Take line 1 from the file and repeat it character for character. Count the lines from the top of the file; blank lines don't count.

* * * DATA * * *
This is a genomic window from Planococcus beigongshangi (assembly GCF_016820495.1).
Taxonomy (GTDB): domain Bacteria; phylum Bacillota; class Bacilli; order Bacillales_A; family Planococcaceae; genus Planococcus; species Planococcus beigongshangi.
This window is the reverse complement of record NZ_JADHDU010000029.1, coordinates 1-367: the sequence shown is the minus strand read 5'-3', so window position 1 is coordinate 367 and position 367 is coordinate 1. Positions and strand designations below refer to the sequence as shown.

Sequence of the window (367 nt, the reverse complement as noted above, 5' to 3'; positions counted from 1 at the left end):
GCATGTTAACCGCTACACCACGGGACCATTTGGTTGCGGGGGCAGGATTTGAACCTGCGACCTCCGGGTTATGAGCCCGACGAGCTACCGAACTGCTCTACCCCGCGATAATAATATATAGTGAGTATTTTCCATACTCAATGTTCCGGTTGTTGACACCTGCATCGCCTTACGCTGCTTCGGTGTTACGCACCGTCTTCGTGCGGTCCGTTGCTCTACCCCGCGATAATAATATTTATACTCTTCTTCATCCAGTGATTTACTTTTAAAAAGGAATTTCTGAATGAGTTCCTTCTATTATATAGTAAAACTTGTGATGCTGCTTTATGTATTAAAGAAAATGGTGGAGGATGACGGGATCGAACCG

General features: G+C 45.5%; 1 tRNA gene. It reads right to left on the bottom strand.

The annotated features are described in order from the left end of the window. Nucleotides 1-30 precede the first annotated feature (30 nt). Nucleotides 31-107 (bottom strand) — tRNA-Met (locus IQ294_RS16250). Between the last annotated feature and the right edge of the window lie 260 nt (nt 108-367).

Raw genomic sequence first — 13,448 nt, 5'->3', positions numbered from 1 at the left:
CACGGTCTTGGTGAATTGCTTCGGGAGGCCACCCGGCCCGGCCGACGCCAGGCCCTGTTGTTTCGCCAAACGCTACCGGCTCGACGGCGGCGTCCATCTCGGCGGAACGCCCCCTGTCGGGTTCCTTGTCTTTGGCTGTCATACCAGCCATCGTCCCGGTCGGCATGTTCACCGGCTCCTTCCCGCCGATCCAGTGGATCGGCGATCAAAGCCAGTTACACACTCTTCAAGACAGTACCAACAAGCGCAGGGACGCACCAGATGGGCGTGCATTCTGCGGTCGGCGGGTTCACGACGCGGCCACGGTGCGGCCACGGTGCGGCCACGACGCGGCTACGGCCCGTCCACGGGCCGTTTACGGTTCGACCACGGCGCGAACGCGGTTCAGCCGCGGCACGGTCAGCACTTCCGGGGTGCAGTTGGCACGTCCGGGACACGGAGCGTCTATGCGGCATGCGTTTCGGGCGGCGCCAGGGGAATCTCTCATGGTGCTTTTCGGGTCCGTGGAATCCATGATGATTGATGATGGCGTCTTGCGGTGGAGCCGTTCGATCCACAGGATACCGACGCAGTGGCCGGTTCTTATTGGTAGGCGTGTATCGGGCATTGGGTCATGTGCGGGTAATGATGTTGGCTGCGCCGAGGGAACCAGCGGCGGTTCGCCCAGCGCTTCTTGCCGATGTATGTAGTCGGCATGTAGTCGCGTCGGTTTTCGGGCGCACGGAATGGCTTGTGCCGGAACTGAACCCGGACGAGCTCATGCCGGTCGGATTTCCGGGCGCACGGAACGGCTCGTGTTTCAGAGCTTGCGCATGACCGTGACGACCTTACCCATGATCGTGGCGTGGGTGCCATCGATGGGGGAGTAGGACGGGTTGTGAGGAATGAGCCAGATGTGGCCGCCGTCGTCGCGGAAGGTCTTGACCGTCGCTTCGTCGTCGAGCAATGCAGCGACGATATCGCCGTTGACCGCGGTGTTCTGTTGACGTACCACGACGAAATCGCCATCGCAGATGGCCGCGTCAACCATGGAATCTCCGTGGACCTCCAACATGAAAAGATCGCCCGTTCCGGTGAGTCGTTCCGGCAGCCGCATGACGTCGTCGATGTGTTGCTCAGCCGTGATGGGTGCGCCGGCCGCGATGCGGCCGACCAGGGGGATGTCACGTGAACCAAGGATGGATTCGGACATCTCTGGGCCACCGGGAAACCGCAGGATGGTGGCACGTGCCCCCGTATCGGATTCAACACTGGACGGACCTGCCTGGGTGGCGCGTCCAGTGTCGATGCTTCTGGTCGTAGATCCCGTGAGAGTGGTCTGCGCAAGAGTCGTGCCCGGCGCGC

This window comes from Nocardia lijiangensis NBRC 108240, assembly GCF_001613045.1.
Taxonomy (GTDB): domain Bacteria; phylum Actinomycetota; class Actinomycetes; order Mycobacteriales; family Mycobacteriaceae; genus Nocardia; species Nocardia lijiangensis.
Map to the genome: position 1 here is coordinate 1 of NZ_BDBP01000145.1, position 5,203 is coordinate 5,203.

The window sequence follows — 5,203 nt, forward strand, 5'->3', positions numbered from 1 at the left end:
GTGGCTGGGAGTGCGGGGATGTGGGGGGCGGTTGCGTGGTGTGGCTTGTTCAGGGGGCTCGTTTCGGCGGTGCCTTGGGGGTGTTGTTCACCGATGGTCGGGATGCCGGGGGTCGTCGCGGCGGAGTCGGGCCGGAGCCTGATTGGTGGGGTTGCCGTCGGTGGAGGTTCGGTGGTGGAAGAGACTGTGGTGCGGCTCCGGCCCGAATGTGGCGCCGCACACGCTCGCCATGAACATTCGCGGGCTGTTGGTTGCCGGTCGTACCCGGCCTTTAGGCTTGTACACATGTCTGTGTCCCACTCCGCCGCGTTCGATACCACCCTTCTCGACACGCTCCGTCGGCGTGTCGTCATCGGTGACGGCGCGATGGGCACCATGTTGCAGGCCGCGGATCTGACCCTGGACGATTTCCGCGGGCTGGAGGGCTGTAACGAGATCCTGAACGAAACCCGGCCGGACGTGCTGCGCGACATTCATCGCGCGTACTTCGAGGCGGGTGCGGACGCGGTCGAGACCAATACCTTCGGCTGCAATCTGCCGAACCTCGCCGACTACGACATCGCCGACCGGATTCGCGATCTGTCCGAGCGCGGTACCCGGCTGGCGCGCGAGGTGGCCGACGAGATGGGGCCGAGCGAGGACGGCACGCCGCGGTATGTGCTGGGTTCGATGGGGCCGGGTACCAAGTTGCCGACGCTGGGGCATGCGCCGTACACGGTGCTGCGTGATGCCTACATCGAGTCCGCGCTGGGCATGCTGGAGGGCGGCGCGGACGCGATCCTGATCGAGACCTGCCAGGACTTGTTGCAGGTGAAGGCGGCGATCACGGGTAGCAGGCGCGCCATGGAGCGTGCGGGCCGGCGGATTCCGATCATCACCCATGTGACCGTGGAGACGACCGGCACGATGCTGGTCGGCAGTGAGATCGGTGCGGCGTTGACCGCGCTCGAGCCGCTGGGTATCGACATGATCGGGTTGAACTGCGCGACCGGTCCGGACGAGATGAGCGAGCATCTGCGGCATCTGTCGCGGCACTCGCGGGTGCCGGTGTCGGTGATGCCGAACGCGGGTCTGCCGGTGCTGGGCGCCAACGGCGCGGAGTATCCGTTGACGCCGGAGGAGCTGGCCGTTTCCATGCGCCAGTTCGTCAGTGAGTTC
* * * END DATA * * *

This is a genomic window from Planococcus beigongshangi (assembly GCF_016820495.1).